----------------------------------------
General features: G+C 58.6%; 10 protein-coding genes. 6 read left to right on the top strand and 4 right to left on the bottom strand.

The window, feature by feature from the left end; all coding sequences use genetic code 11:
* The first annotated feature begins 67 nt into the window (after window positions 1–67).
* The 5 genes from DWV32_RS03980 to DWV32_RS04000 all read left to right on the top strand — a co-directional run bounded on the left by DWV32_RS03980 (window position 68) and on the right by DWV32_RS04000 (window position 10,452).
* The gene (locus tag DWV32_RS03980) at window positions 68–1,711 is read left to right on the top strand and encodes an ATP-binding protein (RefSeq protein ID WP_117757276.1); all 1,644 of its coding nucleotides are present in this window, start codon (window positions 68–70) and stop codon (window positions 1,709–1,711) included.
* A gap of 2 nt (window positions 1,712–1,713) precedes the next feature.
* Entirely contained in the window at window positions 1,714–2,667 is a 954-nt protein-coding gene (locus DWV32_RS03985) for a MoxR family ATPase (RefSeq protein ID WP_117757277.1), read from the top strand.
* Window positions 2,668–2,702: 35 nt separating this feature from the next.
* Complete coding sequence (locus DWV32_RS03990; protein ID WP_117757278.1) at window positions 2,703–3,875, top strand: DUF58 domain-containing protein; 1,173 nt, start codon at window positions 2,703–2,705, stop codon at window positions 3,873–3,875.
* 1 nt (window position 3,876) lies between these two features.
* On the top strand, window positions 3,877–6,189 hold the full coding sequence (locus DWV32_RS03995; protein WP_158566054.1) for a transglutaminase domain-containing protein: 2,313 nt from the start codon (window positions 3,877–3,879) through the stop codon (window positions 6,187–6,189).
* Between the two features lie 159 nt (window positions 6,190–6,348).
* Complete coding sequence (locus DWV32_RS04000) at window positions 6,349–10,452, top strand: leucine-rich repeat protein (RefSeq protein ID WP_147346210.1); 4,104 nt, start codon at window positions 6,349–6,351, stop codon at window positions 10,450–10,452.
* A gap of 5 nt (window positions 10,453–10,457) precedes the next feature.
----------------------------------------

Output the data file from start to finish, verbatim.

General features: G+C 58.6%; 10 protein-coding genes. 6 read left to right on the top strand and 4 right to left on the bottom strand.

The window, feature by feature from the left end; all coding sequences use genetic code 11:
* The first annotated feature begins 67 nt into the window (after window positions 1–67).
* The 5 genes from DWV32_RS03980 to DWV32_RS04000 all read left to right on the top strand — a co-directional run bounded on the left by DWV32_RS03980 (window position 68) and on the right by DWV32_RS04000 (window position 10,452).
* The gene (locus tag DWV32_RS03980) at window positions 68–1,711 is read left to right on the top strand and encodes an ATP-binding protein (RefSeq protein ID WP_117757276.1); all 1,644 of its coding nucleotides are present in this window, start codon (window positions 68–70) and stop codon (window positions 1,709–1,711) included.
* A gap of 2 nt (window positions 1,712–1,713) precedes the next feature.
* Entirely contained in the window at window positions 1,714–2,667 is a 954-nt protein-coding gene (locus DWV32_RS03985) for a MoxR family ATPase (RefSeq protein ID WP_117757277.1), read from the top strand.
* Window positions 2,668–2,702: 35 nt separating this feature from the next.
* Complete coding sequence (locus DWV32_RS03990; protein ID WP_117757278.1) at window positions 2,703–3,875, top strand: DUF58 domain-containing protein; 1,173 nt, start codon at window positions 2,703–2,705, stop codon at window positions 3,873–3,875.
* 1 nt (window position 3,876) lies between these two features.
* On the top strand, window positions 3,877–6,189 hold the full coding sequence (locus DWV32_RS03995; protein WP_158566054.1) for a transglutaminase domain-containing protein: 2,313 nt from the start codon (window positions 3,877–3,879) through the stop codon (window positions 6,187–6,189).
* Between the two features lie 159 nt (window positions 6,190–6,348).
* Complete coding sequence (locus DWV32_RS04000) at window positions 6,349–10,452, top strand: leucine-rich repeat protein (RefSeq protein ID WP_147346210.1); 4,104 nt, start codon at window positions 6,349–6,351, stop codon at window positions 10,450–10,452.
* A gap of 5 nt (window positions 10,453–10,457) precedes the next feature.